Collar v. Brown County Jail

Filing 8

SCREENING ORDER signed by Judge Brett H Ludwig on 9/16/22 granting 6 Motion for Leave to Proceed Without Prepayment of the Filing Fee. On or before October 17, 2022, Collar shall file an amended complaint curing the defects in the original complaint. (cc: all counsel and mailed to pro se party w/form & guide, warden)(jad)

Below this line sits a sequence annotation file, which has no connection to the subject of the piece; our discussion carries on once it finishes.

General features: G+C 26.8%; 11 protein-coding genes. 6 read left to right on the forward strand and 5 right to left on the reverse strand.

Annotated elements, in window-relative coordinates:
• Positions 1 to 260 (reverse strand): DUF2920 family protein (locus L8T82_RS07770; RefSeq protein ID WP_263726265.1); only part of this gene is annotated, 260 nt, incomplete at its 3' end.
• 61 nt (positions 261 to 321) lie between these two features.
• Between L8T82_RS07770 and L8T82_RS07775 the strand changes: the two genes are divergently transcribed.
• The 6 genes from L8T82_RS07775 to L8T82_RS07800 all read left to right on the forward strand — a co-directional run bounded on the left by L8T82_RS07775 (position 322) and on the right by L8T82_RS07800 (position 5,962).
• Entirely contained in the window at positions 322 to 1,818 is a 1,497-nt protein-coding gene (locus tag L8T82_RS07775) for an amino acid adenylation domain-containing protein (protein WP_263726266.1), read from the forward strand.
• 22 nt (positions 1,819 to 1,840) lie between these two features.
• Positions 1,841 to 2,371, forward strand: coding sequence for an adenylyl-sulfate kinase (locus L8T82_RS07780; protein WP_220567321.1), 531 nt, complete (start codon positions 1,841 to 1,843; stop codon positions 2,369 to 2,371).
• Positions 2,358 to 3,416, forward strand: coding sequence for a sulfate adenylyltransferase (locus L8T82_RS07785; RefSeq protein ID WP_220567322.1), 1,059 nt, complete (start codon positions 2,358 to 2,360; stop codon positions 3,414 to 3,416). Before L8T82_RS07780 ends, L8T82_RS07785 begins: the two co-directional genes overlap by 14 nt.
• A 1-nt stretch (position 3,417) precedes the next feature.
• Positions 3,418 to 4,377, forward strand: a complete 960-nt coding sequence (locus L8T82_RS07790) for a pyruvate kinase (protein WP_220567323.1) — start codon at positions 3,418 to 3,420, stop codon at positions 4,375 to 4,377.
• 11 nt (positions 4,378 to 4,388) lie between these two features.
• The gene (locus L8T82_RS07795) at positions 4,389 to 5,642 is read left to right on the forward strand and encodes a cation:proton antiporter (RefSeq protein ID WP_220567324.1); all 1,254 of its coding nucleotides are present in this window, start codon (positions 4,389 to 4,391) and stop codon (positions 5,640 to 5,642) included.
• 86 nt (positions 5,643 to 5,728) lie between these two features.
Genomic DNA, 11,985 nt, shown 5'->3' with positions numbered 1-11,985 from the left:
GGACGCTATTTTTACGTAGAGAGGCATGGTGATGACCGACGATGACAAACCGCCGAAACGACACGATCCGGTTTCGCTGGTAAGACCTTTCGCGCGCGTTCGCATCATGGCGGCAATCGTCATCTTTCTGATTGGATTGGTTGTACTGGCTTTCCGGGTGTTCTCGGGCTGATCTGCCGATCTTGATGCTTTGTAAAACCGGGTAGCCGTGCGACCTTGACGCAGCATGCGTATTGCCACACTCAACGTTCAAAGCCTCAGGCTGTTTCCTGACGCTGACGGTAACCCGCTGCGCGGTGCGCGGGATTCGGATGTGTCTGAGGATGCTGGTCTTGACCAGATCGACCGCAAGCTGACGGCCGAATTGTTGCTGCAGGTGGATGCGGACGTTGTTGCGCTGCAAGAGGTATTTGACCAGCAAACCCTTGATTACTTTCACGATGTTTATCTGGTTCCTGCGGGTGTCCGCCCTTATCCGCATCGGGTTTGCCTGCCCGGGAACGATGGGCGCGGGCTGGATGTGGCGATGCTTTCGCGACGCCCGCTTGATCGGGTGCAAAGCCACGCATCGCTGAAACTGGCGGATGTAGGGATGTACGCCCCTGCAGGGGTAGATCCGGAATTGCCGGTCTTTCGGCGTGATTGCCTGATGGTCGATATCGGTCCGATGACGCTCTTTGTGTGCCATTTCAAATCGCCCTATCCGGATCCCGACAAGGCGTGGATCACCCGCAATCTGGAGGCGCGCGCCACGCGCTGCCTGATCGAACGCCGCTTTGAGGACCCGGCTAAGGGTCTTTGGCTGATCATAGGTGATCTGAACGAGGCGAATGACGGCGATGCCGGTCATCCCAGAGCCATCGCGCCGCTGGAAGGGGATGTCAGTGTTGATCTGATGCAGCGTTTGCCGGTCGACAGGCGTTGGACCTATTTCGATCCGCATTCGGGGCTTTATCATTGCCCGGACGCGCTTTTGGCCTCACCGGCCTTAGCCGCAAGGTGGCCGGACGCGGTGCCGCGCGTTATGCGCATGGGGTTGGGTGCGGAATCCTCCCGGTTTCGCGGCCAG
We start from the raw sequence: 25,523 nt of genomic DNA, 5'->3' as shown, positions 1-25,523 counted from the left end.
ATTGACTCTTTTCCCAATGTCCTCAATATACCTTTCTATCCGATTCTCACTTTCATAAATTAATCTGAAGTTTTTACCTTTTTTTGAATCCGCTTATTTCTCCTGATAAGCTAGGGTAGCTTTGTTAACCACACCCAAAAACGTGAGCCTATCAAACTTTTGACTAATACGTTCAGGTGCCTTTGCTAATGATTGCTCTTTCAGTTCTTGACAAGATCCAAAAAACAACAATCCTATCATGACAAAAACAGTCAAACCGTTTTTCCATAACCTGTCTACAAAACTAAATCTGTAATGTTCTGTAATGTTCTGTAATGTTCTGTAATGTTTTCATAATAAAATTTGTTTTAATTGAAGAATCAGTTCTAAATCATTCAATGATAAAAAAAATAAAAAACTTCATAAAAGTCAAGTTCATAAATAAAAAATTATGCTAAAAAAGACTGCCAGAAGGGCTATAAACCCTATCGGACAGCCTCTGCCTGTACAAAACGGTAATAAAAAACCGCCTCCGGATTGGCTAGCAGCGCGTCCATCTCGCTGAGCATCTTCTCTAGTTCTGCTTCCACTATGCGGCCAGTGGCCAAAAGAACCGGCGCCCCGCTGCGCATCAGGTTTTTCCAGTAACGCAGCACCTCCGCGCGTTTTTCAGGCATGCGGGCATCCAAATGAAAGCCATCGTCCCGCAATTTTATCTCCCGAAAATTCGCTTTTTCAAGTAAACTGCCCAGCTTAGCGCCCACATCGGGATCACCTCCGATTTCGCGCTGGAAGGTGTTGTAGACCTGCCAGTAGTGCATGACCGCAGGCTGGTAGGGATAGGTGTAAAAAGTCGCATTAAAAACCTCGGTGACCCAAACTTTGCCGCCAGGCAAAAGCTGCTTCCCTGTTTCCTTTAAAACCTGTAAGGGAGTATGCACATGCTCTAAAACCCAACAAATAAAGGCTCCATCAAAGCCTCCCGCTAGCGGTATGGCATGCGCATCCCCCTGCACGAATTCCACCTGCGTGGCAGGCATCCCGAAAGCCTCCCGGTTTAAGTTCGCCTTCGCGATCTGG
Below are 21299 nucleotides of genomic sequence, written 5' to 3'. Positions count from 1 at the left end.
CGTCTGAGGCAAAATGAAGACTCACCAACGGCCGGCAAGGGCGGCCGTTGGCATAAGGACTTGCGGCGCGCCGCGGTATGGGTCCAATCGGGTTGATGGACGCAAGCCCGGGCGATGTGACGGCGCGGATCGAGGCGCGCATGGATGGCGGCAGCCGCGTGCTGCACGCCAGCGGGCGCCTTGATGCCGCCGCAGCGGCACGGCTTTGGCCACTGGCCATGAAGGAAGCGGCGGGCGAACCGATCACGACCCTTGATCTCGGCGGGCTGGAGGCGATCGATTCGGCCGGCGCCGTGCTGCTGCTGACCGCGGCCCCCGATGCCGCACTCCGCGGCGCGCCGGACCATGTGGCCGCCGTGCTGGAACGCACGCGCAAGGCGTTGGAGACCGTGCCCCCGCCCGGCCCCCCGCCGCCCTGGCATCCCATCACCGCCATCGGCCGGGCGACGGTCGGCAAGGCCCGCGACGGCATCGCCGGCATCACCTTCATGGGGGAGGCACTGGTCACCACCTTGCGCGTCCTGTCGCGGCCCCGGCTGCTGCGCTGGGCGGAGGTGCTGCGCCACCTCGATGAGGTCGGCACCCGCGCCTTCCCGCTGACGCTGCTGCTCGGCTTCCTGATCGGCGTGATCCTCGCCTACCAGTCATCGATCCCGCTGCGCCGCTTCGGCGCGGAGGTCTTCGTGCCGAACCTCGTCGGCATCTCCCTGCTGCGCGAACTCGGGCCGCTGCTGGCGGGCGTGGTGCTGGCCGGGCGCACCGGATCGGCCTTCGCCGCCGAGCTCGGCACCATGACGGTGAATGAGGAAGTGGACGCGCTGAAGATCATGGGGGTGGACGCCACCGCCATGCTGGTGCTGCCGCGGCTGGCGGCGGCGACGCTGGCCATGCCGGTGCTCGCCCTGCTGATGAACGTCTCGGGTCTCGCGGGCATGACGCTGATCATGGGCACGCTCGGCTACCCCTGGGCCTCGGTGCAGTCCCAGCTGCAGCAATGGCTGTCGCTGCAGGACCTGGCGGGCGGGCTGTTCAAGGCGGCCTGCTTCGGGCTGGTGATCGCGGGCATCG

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UNITED STATES DISTRICT COURT EASTERN DISTRICT OF WISCONSIN JONATHAN D. COLLAR, Plaintiff, v. Case No. 22-cv-0907-bhl BROWN COUNTY JAIL, Defendant. SCREENING ORDER Plaintiff Jonathan Collar, who is currently serving a state prison sentence at Dodge Correctional Institution and representing himself, filed a complaint under 42 U.S.C. §1983, alleging that his civil rights were violated. This matter comes before the Court on Collar’s motion for leave to proceed without prepaying the full filing fee and to screen the complaint. MOTION TO PROCEED WITHOUT PREPAYING THE FILING FEE Collar has requested leave to proceed without prepaying the full filing fee (in forma pauperis). A prisoner plaintiff proceeding in forma pauperis is required to pay the full amount of the $350.00 filing fee over time. See 28 U.S.C. §1915(b)(1). Collar has filed a certified copy of his prison trust account statement for the six-month period immediately preceding the filing of his complaint, as required under 28 U.S.C. §1915(a)(2), and has been assessed and paid an initial partial filing fee of $26.00. Collar’s motion for leave to proceed without prepaying the filing fee will be granted. SCREENING OF THE COMPLAINT The Court has a duty to review any complaint in which a prisoner seeks redress from a governmental entity or officer or employee of a governmental entity and must dismiss any Case 2:22-cv-00907-BHL Filed 09/16/22 Page 1 of 7 Document 8 complaint or portion thereof if the prisoner has raised any claims that are legally “frivolous or malicious,” that fail to state a claim upon which relief may be granted, or that seek monetary relief from a defendant who is immune from such relief. 28 U.S.C. §1915A(b). In screening a complaint, the Court must determine whether the complaint complies with the Federal Rules of Civil Procedure and states at least plausible claims for which relief may be granted. To state a cognizable claim under the federal notice pleading system, a plaintiff is required to provide a “short and plain statement of the claim showing that [he] is entitled to relief.” Fed. R. Civ. P. 8(a)(2). It must be at least sufficient to provide notice to each defendant of what he or she is accused of doing, as well as when and where the alleged actions or inactions occurred, and the nature and extent of any damage or injury the actions or inactions caused. “The pleading standard Rule 8 announces does not require ‘detailed factual allegations,’ but it demands more than an unadorned, the-defendant-unlawfully-harmed-me accusation.” Ashcroft v. Iqbal, 556 U.S. 662, 678 (2009) (quoting Bell Atl. Corp. v. Twombly, 550 U.S. 544, 555 (2007)). “The tenet that a court must accept as true all of the allegations contained in a complaint is inapplicable to legal conclusions. Threadbare recitals of the elements of a cause of action, supported by mere conclusory statements, do not suffice.” Id. A complaint must contain sufficient factual matter, accepted as true, to “state a claim to relief that is plausible on its face.” Twombly, 550 U.S. at 570. “A claim has facial plausibility when the plaintiff pleads factual content that allows the court to draw the reasonable inference that the defendant is liable for the misconduct alleged.” Id. at 556. “[T]he complaint’s allegations must be enough to raise a right to relief above the speculative level.” Id. at 555 (internal quotations omitted). ALLEGATIONS OF THE COMPLAINT According to Collar, on July 6, 2022, while he was an inmate at the Brown County Jail, he was sanctioned for having powered milk at breakfast. As part of the sanction, his “federal mail” 2 Case 2:22-cv-00907-BHL Filed 09/16/22 Page 2 of 7 Document 8 was withheld and he was denied access to the law library for three days. Collar asserts that he filed many grievances on this issue and, as a result, for one day he “was forced to eat in unregulated quarters designed to seat one person but forced to share one seat/table in unhygienic space.” Dkt. No. 1 at 1-2. Collar further asserts that, on July 31, 2022, he reported to officers that two inmates had “sexually harassed” him. Collar explains that his concerns were ignored because he refused to identify the inmates. He states that after he mentioned he was trying to handle things the right way rather than fighting, which is what he wanted to do, he was sent to segregation for making threats and his mail was again withheld and he was denied access to the law library. Dkt. No. 1 at 3-4. Finally, Collar asserts that ranking officers have stolen his personal items, which they call contraband even though it is not. He states that they regularly single him out because he files grievances. Dkt. No. 1 at 4. THE COURT’S ANALYSIS Collar’s complaint falls short in several ways. First, the complaint fails to state a claim because Collar names only the Brown County Jail as a Defendant, and the jail cannot be sued. Section 1983 allows a plaintiff to sue a “person” who violates his constitutional rights under color of state law, and a jail is not a “person.” The Supreme Court has held that there are some circumstances in which municipalities or local government units can be considered “persons” and sued under §1983, see Monell v. Dep’t of Soc. Servs. of City of New York, 436 U.S. 658 (1978), but a jail is not legal entity separate from the county government it serves. See Miranda v. Milwaukee County Jail Facility, No. 19-C-582, 2019 WL 2359396, at *2 (E.D. Wis. June 4, 2019) (citing Whiting v. Marathon County Sheriff’s Dep’t, 382 F.3d 700, 704 (7th Cir. 2004)). Because Collar does not sue a proper defendant, his complaint fails to state a claim. 3 Case 2:22-cv-00907-BHL Filed 09/16/22 Page 3 of 7 Document 8 Second, Collar’s complaint appears to improperly bring unrelated claims in a single lawsuit. Under the controlling principle of Rule 18(a) of the Federal Rules of Civil Procedure, “[u]nrelated claims against different defendants belong in different suits” so as to prevent prisoners from dodging the fee payment or three strikes provisions in the Prison Litigation Reform Act. George v. Smith, 507 F.3d 605, 607 (7th Cir. 2007). Specifically, Rule 18(a) provides that “[a] party asserting a claim, counterclaim, crossclaim, or third-party claim may join, as independent or alternate claims, as many claims as it has against an opposing party.” Fed. R. Civ. P. 18(a). Under this rule, “multiple claims against a single party are fine, but Claim A against Defendant 1 should not be joined with unrelated Claim B against Defendant 2.” George, 507 F.3d at 607. Under Rule 20, joinder of multiple defendants into one action is proper only if “any right to relief is asserted against them jointly, severally, or in the alternative with respect to or arising out of the same transaction, occurrence, or series of transactions or occurrences; and any question of law or fact common to all defendants will arise in the action.” Fed. R. Civ. P. 20. It is not clear from Collar’s complaint if the various alleged incidents involve all the same individuals, but if they do not, he must bring them in separate lawsuits. Collar’s purported claim that he was denied his legal mail and access to the law library is unrelated to his purported claim that officers failed to protect him from inmates who were harassing. And both of those claims are unrelated to his purported claim that officers retaliated against him for filing grievances by taking his personal property. Under Rule 18, those claims can be joined in a single lawsuit if all the same individuals were involved in all the claims, but if different individuals were involved, then the claims must be brought in separate lawsuits. As a reminder, Collar will be required to pay the filing fee for every lawsuit he brings. 4 Case 2:22-cv-00907-BHL Filed 09/16/22 Page 4 of 7 Document 8 The Court will allow Collar to file an amended complaint that names proper defendants and complies with Rules 18 and 20. As he decides which of his claims he would like to pursue, the Court reminds him that, under §1983, only individuals who were personally responsible for a constitutional violation will be held liable. Vance v. Peters, 97 F.3d 987, 991 (7th Cir. 1996). In other words, there is no vicarious liability under §1983, so supervisors are not liable for the alleged misconduct of their subordinates, employers are not liable for the alleged misconduct of their employees, and employees are not liable for the alleged misconduct of their co-workers. See Pacelli v. deVito, 972 F.2d 871, 877 (7th Cir. 1992). Therefore, Collar must identify as defendants the person or people who were personally involved in the claim he chooses to pursue. If Collar does not know a person’s name, he can use a John Doe placeholder. If he is allowed to proceed with a claim against a Doe Defendant, he will be able to use discovery to learn the name of the Doe Defendant. Collar should also take care to comply with Rule 8 and include enough factual allegations to allow the Court to reasonably infer that an individual violated his rights as he asserts. Legal conclusions are insufficient to state a claim. So, for example, if Collar were to allege in his amended complaint that his rights were violated because his federal mail was withheld, he should include factual allegations about who withheld his mail, why the mail was withheld, what the contents of the mail were, how long it was withheld, and how he was harmed. But see Zimmerman v. Tribble, 226 F.3d 568, 573 (7th Cir. 2000) (“Allegations of sporadic and short-term delays in receiving mail are insufficient to state a cause of action grounded upon the First Amendment.”); Rowe v. Shake, 196 F.3d 778, 782 (7th Cir. 1999) (same). The Court will provide Collar with an amended complaint form, which he must use. See Civil L. R. 9(b). If he chooses to file an amended complaint, he must do so by October 17, 2022. 5 Case 2:22-cv-00907-BHL Filed 09/16/22 Page 5 of 7 Document 8 If he does not want to proceed with this case, he does not have to take any further action. If he does not file an amended complaint by the deadline (or explain to the Court why he is unable to do so), the Court will dismiss this case based on his failure to state a claim in his original complaint. IT IS THEREFORE ORDERED that Collar’s motion for leave to proceed in forma pauperis (Dkt. No. 6) is GRANTED. IT IS FURTHER ORDERED that on or before October 17, 2022, Collar shall file an amended complaint curing the defects in the original complaint as described in this decision. If Collar does not file an amended complaint or explain why he is unable to file one by the deadline, the Court will dismiss this action based on Collar’s failure to state a claim in the original complaint. IT IS FURTHER ORDERED that the Clerk’s Office mail Collar a blank prisoner amended complaint form and a copy of the guide entitled “Answers to Prisoner Litigants’ Common Questions,” along with this order. IT IS FURTHER ORDERED that the agency having custody of Collar shall collect from his institution trust account the $324.00 balance of the filing fee by collecting monthly payments from Collar’s prison trust account in an amount equal to 20% of the preceding month’s income credited to the prisoner’s trust account and forwarding payments to the Clerk of Court each time the amount in the account exceeds $10 in accordance with 28 U.S.C. §1915(b)(2). The payments shall be clearly identified by the case name and number assigned to this action. If Collar is transferred to another institution, the transferring institution shall forward a copy of this Order along with Collar’s remaining balance to the receiving institution. IT IS FURTHER ORDERED that copies of this order be sent to the officer in charge of the agency where Collar is located. 6 Case 2:22-cv-00907-BHL Filed 09/16/22 Page 6 of 7 Document 8 IT IS FURTHER ORDERED that plaintiffs who are inmates at Prisoner E-Filing Program institutions must submit all correspondence and case filings to institution staff, who will scan and e-mail documents to the Court. The Prisoner E-Filing Program is mandatory for all inmates of Green Bay Correctional Institution, Waupun Correctional Institution, Dodge Correctional Institution, Wisconsin Secure Program Facility, Columbia Correctional Institution, and Oshkosh Correctional Institution. Plaintiffs who are inmates at all other prison facilities must submit the original document for each filing to the Court to the following address: Office of the Clerk United States District Court Eastern District of Wisconsin 362 United States Courthouse 517 E. Wisconsin Avenue Milwaukee, Wisconsin 53202 PLEASE DO NOT MAIL ANYTHING DIRECTLY TO THE COURT’S CHAMBERS. It will only delay the processing of the matter. Collar is further advised that failure to make a timely submission may result in the dismissal of this action for failure to prosecute. In addition, the parties must notify the Clerk of Court of any change of address. Failure to do so could result in orders or other information not being timely delivered, thus affecting the legal rights of the parties. Dated at Milwaukee, Wisconsin on September 16, 2022. s/ Brett H. Ludwig BRETT H. LUDWIG United States District Judge 7 Case 2:22-cv-00907-BHL Filed 09/16/22 Page 7 of 7 Document 8